Why a Coffee Power Nap Works

You're tired, but you don't have time to really sleep. Rather than taking a power nap or grabbing a cup of coffee, try taking a coffee power nap. Here's what a coffee power nap is and why it actually leaves you feeling more refreshed and awake than either a power nap or a cup of coffee or even a nap followed by coffee.

What Is a Coffee Power Nap?

You know what coffee is, but it might be helpful to review the power nap concept. A power nap is a short nap (15-20 minutes) that takes you into stage 2 sleep. It's just long enough to stave off some of the worst effects of sleep deprivation or exhaustion, but not so long that it drags you into slow wave sleep (SLS) or deep sleep, which would leave you feeling groggy if you ended it too soon (sleep inertia). Research has shown that even a 6-10 minute nap helps improve concentration, alertness, motor performance, and learning, while a 30 minute nap confers the benefits of a full sleep cycle, markedly reducing fatigue and reversing much of the physiological damage of sleep deprivation.

A coffee power nap or caffeine power nap is when you drink coffee or a caffeinated beverage right before settling down for your nap.

How a Coffee Power Nap Works

The short explanation is that it takes about 20 minutes for caffeine to jolt your system and 45 minutes before it reaches maximum effect. So, the caffeine doesn't keep you from falling asleep, but it's there to boost your performance the minute you wake up.

Here's the longer explanation: When you drink coffee or tea or your favorite energy drink, the caffeine is absorbed into your blood stream through the walls of the small intestine. From there, the molecule travels to your brain, binding to the receptors that would accept adenosine, a molecule that accumulates when you are tired and causes you to feel sleepy. So, about 20 minutes after taking it, caffeine helps you feel more awake because additional adensoine can't find a binding location. When you sleep, even if it's just a quick nap, your body naturally clears the adenosine from the neural receptors. This is why you feel more awake after a nap.
When you drink coffee and take a nap, the sleep clears the adenosine so you wake up feeling refreshed, and then the caffeine kicks in and blocks the receptors so you won't get tired again as quickly. Plus, caffeine boosts your metabolism and gives you all those other great stimulant side effects. It's a win-win situation.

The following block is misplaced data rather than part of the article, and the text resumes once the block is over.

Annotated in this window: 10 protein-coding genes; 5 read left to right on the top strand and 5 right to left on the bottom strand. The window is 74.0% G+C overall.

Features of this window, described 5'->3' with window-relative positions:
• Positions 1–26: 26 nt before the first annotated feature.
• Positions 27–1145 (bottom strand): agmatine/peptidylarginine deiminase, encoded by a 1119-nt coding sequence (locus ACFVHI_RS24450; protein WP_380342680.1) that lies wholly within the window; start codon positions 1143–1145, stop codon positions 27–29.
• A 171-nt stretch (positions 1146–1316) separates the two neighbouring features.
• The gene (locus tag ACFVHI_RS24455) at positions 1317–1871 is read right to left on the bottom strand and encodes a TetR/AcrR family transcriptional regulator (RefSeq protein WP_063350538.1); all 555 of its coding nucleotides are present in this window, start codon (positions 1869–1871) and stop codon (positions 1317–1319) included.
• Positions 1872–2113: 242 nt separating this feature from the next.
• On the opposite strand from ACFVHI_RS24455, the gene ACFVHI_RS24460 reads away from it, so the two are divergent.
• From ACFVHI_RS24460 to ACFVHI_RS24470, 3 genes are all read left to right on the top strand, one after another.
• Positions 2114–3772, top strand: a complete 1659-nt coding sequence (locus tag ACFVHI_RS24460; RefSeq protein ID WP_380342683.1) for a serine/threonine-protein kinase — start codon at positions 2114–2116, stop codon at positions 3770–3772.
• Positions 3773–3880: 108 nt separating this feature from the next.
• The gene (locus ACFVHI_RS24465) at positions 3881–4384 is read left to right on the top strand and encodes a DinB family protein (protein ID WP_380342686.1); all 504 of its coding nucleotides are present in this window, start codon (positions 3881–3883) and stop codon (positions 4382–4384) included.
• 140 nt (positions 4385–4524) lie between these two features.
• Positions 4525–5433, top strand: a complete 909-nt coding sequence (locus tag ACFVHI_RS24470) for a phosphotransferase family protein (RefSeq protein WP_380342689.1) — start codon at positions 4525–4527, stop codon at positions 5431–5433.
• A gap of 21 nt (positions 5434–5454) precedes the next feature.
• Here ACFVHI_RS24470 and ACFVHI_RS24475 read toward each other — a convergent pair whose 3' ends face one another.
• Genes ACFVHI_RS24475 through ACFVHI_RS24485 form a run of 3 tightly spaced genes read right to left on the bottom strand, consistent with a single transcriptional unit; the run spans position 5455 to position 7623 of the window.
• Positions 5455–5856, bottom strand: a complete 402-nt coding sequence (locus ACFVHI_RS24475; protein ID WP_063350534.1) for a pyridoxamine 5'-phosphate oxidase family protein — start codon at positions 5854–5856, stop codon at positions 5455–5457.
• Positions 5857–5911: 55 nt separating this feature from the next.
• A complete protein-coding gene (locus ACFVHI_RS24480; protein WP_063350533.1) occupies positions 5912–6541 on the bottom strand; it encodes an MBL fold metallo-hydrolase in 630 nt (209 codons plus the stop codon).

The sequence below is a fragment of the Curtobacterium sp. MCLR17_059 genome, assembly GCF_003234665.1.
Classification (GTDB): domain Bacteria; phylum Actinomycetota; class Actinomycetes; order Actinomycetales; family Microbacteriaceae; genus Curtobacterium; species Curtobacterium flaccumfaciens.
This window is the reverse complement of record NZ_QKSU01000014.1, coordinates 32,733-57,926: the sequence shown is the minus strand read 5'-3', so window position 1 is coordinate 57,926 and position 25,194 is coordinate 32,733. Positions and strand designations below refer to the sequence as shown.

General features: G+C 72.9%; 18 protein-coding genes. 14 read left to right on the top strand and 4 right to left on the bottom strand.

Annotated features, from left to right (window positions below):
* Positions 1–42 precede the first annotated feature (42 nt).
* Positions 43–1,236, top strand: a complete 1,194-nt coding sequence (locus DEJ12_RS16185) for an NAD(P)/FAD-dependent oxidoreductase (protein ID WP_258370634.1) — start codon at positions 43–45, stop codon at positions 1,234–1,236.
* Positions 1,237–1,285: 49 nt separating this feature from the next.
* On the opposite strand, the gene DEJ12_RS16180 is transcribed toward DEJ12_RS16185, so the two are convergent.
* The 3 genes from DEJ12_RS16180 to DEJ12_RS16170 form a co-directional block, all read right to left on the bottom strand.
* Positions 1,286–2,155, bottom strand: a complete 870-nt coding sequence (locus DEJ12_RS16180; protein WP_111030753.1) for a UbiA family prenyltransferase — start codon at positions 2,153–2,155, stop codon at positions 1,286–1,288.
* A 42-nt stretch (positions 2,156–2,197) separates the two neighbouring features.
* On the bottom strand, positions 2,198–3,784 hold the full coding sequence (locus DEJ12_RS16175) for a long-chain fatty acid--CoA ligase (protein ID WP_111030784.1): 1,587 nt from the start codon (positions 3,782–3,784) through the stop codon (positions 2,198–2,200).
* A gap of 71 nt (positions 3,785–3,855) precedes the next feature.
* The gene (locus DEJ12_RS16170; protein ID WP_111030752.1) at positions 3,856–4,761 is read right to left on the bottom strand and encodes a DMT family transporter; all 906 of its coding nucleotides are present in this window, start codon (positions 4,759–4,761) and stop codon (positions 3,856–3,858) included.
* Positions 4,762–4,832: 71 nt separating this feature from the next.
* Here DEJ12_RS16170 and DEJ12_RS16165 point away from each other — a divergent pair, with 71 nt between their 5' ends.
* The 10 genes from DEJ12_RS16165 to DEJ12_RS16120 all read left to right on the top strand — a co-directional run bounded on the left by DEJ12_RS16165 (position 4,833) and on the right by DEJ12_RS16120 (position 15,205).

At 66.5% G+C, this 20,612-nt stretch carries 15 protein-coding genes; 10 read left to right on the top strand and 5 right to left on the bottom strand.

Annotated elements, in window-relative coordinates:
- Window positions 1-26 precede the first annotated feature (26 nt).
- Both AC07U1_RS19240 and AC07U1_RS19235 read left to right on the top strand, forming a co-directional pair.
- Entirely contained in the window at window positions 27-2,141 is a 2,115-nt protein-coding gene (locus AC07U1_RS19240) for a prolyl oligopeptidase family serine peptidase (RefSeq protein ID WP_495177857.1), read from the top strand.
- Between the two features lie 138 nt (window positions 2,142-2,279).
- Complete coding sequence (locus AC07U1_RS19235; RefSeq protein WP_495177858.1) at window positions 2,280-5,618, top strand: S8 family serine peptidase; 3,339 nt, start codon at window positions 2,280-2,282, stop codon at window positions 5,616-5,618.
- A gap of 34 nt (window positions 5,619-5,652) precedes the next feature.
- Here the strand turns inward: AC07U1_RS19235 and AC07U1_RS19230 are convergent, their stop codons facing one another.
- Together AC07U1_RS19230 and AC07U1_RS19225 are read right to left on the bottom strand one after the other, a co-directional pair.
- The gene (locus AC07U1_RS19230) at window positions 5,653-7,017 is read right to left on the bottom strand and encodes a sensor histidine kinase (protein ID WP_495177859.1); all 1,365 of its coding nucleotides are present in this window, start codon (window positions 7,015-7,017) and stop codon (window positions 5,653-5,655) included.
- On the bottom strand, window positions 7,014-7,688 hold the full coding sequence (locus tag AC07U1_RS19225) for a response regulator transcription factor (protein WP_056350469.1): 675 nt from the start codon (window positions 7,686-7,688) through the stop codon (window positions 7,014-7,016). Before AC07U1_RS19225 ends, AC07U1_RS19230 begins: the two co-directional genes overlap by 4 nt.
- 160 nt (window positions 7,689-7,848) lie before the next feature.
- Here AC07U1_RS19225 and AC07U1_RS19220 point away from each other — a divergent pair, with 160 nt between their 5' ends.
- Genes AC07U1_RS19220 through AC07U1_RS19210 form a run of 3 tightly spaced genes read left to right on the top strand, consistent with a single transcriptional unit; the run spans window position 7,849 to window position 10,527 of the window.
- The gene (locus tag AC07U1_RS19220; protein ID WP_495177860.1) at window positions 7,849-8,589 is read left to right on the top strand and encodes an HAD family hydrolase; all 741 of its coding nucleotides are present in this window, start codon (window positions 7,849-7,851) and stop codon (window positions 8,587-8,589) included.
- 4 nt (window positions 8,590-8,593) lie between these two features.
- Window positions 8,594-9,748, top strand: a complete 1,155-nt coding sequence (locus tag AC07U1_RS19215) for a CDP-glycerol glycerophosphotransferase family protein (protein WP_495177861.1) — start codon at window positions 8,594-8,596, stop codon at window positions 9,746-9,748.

How Do We Know It Works?

Scientists can't get into your brain to see the neural receptors and measure binding rates, but the effects of the coffee power naps have been observed. One study conducted by scientists at Loughborough University in the UK found that tired study participants made fewer mistakes in a driving simulator following a 15-minute coffee power nap. They got the benefits of the nap even if they reported having trouble falling asleep. Japanese researchers found test subjects performed better on memory tests and felt more rested following caffeine naps. The Japanese study also indicated exposure to bright light following a nap or washing your face could help wake you up.

Of course, I advise you to conduct your own experiment to test out the coffee nap for yourself!

How To Take a Coffee Nap

  1. Drink coffee or tea containing 100-200 mg of caffeine. Don't add sugar or milk. If you choose an energy drink, go sugar-free or else the surge in blood glucose levels may keep you from falling asleep. Alternatively, you could take a caffeine pill.
  2. Set your alarm for 20 minutes. Don't go past 30 minutes because the coffee nap works best if you're awake when the caffeine hits your system.
  3. Relax. Sleep. Enjoy. It helps to wear an eye mask or turn out the lights. It's okay if you can't fall all the way asleep. Research indicates even deep relaxation, such as meditation, makes a big difference.
  4. Wake up feeling refreshed!

Anahad O'Connor, October 31, 2011, The New York Times, Really? The Claim: For a More Restful Nap, Avoid Caffeine, Retrieved Aug. 21, 2015.

Rose Eveleth, Smithsonian magazine, October 24, 2013, What Is the Exactly Perfect Time to Drink Your Coffee?, Retrieved Aug. 21, 2015.

Corrie Pikul, September 27, 2012, Oprah magazine, 6 More Health Myths—Busted!, Retrieved Aug. 21, 2015.

source: about.com



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Why a Coffee Power Nap Works
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